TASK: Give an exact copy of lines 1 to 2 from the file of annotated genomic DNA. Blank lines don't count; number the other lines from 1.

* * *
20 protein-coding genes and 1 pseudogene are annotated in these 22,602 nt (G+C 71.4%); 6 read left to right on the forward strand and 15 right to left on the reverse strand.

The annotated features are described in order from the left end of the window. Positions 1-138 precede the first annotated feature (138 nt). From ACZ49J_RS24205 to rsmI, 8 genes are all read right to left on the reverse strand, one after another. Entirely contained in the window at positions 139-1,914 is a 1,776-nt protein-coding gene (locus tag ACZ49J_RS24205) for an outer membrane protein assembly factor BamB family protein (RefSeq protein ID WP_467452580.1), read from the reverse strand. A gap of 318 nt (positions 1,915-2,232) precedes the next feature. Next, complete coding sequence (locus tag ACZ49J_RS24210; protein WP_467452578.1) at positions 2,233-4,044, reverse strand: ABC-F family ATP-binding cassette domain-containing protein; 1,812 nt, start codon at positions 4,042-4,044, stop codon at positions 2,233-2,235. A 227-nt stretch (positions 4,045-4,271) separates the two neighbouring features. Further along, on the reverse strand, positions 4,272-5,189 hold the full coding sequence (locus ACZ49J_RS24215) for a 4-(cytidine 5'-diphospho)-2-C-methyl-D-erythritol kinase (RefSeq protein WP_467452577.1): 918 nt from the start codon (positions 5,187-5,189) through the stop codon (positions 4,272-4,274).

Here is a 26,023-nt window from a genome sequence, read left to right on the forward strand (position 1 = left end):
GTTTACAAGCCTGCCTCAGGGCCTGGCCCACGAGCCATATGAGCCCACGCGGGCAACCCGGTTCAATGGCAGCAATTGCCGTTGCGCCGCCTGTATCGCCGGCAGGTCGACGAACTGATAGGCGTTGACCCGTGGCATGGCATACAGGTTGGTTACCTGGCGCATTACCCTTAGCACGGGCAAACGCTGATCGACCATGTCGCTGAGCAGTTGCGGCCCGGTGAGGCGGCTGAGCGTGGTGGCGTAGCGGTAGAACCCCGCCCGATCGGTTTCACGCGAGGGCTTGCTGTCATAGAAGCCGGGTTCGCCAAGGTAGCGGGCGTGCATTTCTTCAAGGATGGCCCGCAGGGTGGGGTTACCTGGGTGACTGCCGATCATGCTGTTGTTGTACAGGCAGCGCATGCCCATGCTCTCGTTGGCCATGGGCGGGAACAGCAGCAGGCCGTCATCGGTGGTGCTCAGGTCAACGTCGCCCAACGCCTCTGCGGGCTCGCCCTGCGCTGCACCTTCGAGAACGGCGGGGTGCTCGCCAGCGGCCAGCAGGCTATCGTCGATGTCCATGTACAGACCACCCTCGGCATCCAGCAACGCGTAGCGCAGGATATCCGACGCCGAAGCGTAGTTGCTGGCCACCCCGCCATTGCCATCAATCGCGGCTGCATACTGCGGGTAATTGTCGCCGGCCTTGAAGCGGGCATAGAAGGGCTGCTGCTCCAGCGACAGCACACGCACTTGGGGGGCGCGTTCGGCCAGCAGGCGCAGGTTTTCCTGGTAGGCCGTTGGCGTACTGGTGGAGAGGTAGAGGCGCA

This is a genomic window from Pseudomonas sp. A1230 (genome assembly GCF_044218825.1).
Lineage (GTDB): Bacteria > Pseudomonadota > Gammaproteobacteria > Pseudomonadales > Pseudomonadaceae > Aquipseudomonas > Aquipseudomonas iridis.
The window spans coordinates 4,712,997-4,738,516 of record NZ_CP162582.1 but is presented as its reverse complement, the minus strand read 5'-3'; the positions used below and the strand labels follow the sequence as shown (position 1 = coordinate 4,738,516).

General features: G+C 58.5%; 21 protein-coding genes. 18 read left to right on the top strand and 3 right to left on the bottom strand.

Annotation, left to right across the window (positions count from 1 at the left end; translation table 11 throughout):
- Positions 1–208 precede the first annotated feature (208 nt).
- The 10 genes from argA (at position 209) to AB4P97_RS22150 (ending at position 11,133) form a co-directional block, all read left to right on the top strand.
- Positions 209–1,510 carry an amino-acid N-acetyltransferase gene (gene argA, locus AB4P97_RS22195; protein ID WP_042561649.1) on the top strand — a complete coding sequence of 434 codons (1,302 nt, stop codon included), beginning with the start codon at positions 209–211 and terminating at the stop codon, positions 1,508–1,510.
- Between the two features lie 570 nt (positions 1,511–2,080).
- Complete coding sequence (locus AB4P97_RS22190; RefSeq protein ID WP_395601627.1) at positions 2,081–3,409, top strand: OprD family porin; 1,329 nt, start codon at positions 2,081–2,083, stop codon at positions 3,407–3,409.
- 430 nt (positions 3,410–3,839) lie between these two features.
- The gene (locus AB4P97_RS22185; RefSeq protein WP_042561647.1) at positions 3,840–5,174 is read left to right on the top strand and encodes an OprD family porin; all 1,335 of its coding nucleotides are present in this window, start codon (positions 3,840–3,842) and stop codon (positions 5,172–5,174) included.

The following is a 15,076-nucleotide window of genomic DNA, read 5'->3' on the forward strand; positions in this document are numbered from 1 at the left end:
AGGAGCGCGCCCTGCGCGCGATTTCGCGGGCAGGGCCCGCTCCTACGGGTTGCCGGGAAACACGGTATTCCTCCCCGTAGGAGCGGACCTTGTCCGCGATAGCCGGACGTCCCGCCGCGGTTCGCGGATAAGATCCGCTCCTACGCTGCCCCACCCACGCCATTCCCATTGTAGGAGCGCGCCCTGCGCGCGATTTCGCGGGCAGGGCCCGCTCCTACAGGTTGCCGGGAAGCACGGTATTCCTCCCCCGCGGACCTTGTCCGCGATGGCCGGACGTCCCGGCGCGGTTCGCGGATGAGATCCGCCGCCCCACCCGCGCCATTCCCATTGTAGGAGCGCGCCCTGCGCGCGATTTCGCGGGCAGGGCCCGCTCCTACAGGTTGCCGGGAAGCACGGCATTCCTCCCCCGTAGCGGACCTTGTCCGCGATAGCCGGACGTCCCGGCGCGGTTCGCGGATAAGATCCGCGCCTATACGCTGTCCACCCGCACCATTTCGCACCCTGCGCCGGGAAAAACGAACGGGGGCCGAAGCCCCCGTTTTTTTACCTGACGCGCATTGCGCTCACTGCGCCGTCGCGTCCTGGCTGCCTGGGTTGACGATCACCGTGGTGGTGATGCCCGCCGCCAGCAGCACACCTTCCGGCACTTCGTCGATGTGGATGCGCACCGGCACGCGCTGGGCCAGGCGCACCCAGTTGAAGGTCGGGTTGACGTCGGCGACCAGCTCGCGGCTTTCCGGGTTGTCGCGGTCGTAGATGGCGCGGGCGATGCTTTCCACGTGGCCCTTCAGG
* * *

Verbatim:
20 protein-coding genes and 1 pseudogene are annotated in these 22,602 nt (G+C 71.4%); 6 read left to right on the forward strand and 15 right to left on the reverse strand.

The annotated features are described in order from the left end of the window. Positions 1-138 precede the first annotated feature (138 nt). From ACZ49J_RS24205 to rsmI, 8 genes are all read right to left on the reverse strand, one after another. Entirely contained in the window at positions 139-1,914 is a 1,776-nt protein-coding gene (locus tag ACZ49J_RS24205) for an outer membrane protein assembly factor BamB family protein (RefSeq protein ID WP_467452580.1), read from the reverse strand. A gap of 318 nt (positions 1,915-2,232) precedes the next feature. Next, complete coding sequence (locus tag ACZ49J_RS24210; protein WP_467452578.1) at positions 2,233-4,044, reverse strand: ABC-F family ATP-binding cassette domain-containing protein; 1,812 nt, start codon at positions 4,042-4,044, stop codon at positions 2,233-2,235. A 227-nt stretch (positions 4,045-4,271) separates the two neighbouring features. Further along, on the reverse strand, positions 4,272-5,189 hold the full coding sequence (locus ACZ49J_RS24215) for a 4-(cytidine 5'-diphospho)-2-C-methyl-D-erythritol kinase (RefSeq protein WP_467452577.1): 918 nt from the start codon (positions 5,187-5,189) through the stop codon (positions 4,272-4,274).